PORT ST. LUCIE, Fla. — The Mets came closest on Tuesday to publicly declaring what has been obvious for much of spring training. Robert Gsellman will be on the roster come Opening Day.
While manager Terry Collins left some wiggle room about Gsellman’s role — at least initially — he essentially ruled out sending the righthander to the minors. So, the only suspense surrounding Gsellman this spring revolved not around his arm, but his bat.
And even that was put to an end in Tuesday’s 3-3 tie with the Cardinals. For the first time, Gsellman swung the bat in a Grapefruit League game. He grounded out twice, though he’s no longer confined to bunting as he was last season, thanks to an injury to his non-throwing shoulder that eventually required surgery.
“Yeah, it’s fun,” Gsellman said. “Bunting was boring.”
The swings were meek, but they were swings all the same, bringing to an end to what became a longstanding oddity.
“It felt good,” Gsellman said. “My timing’s a little off, but it felt good to swing and I felt [like] part of the game.”
As for his primary purpose, Gsellman only solidified his claim to a spot on the roster. In six innings, he surrendered all three of his runs on perhaps his only a mistake, an opposite-field homer given up to Matt Adams.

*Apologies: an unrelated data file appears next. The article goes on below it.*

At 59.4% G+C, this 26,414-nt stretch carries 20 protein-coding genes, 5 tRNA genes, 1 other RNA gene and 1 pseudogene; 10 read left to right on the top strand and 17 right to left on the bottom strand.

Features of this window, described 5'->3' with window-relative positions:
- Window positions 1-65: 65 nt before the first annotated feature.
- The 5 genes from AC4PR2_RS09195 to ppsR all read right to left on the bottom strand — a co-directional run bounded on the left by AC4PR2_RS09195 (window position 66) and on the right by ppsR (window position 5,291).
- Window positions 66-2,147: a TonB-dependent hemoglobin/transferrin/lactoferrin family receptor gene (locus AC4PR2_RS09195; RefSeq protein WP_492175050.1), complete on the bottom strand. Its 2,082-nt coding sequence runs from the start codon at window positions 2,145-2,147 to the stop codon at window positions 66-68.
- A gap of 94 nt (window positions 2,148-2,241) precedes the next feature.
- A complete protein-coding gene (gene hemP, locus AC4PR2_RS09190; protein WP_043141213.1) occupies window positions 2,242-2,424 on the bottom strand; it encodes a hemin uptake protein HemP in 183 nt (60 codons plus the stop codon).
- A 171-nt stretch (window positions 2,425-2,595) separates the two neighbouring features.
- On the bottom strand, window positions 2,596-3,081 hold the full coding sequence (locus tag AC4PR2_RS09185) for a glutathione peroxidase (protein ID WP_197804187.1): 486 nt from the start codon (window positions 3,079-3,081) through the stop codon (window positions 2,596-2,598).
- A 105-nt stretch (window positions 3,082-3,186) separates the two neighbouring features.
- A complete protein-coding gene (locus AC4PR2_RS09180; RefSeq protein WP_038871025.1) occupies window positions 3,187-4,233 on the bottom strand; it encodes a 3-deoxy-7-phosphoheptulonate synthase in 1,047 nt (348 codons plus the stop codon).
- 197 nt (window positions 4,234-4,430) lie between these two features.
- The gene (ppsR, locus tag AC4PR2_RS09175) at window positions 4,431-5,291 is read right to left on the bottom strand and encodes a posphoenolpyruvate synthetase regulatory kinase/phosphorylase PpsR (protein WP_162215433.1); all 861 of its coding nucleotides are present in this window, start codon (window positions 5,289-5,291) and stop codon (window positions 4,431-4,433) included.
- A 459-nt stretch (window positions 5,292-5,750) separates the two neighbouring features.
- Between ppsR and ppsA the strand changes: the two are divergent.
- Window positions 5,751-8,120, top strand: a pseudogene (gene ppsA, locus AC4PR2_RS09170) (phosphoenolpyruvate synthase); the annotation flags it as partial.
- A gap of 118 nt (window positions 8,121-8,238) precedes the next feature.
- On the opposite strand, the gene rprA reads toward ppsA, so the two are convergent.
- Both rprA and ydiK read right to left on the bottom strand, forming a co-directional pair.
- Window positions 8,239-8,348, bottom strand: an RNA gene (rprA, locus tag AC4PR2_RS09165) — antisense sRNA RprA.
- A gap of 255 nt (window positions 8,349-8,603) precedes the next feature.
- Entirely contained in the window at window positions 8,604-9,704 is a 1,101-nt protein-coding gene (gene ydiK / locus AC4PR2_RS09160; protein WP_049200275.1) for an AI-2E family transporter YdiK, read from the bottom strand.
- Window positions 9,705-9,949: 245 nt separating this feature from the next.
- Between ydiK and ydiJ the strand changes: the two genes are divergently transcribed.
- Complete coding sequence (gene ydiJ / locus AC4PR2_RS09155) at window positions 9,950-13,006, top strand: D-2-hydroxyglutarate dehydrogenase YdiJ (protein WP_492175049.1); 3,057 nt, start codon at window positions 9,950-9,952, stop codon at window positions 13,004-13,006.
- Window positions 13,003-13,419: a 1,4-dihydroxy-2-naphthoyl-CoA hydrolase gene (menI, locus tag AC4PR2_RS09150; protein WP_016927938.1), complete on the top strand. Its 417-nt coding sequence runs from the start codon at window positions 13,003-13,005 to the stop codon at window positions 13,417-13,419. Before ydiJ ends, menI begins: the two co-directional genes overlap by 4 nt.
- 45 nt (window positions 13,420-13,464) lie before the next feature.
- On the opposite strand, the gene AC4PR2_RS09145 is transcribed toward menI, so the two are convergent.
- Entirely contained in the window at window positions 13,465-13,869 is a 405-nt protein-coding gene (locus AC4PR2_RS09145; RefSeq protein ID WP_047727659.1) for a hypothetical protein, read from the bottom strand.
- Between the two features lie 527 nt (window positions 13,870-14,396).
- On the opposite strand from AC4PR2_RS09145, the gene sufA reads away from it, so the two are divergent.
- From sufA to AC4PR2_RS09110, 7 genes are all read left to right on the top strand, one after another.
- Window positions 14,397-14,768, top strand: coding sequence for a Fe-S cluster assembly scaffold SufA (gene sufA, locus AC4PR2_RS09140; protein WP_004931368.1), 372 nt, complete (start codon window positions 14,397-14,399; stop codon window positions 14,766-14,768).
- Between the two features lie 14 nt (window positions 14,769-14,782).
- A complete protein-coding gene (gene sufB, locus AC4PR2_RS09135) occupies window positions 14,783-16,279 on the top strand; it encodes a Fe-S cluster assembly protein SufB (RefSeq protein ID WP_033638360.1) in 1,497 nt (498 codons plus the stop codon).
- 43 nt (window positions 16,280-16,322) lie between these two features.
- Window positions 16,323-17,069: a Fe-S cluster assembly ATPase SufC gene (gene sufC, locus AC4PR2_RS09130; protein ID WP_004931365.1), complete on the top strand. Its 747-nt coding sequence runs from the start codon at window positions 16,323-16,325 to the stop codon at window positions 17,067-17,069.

The curveball was supposed to bounce in the dirt. Gsellman let it hang in the zone. Adams pounced. But the righty struck out six, walked one, and wrapped up his spring training with a 2.31 ERA.
“Very pleased,” Gsellman said. “There’s still more to come and I’m starting to feel better than the beginning of the spring.”
Gsellman, 23, bailed out the Mets late last season. In eight appearances, seven of them starts, he went 4-2 with a 2.42 ERA. His 44 2/3 innings were pressure packed, with the Mets roaring back from a slew of injuries to reach the wild-card game.
“He’s really had a good spring and throwing the ball very well,” Collins said. “Picked up where he left off.”
Indeed, Gsellman proved he was no fluke, blending plenty of velocity with a nasty two-seamer to keep batted balls on the ground. Rival scouts believe he’s already a quality mid-rotation starter.
“There are guys who just have a feel for when they’re on the mound and a demeanor when they pitch, and I think Robert’s learned a lot from his experience last year,” Collins said. “He sees the older guys, and the way they prepare this spring. I think he’s grown up in his preparation and how he goes about things.”
Gsellman’s next assignment will depend on how the Mets juggle their rotation to begin the season. At the center of their decision is lefthander Steven Matz.
If he’s healthy by Opening Day, Gsellman likely would be the Mets’ fifth starter. And because that turn in the rotation doesn’t come up until April 9, he could be stashed in the bullpen temporarily as a long reliever.
If Matz isn’t healthy, Gsellman likely lines up behind the Mets’ established trio of Noah Syndergaard, Jacob deGrom and Matt Harvey.
In either scenario, Gsellman is seemingly bound for New York, where he’ll have the chance to further establish his place in a loaded starting rotation.
“I’m just getting mature, a lot stronger, a lot more wise,” he said. “I’m feeling way better than I did last year for sure. Now I can swing and add to my game — a little bit.”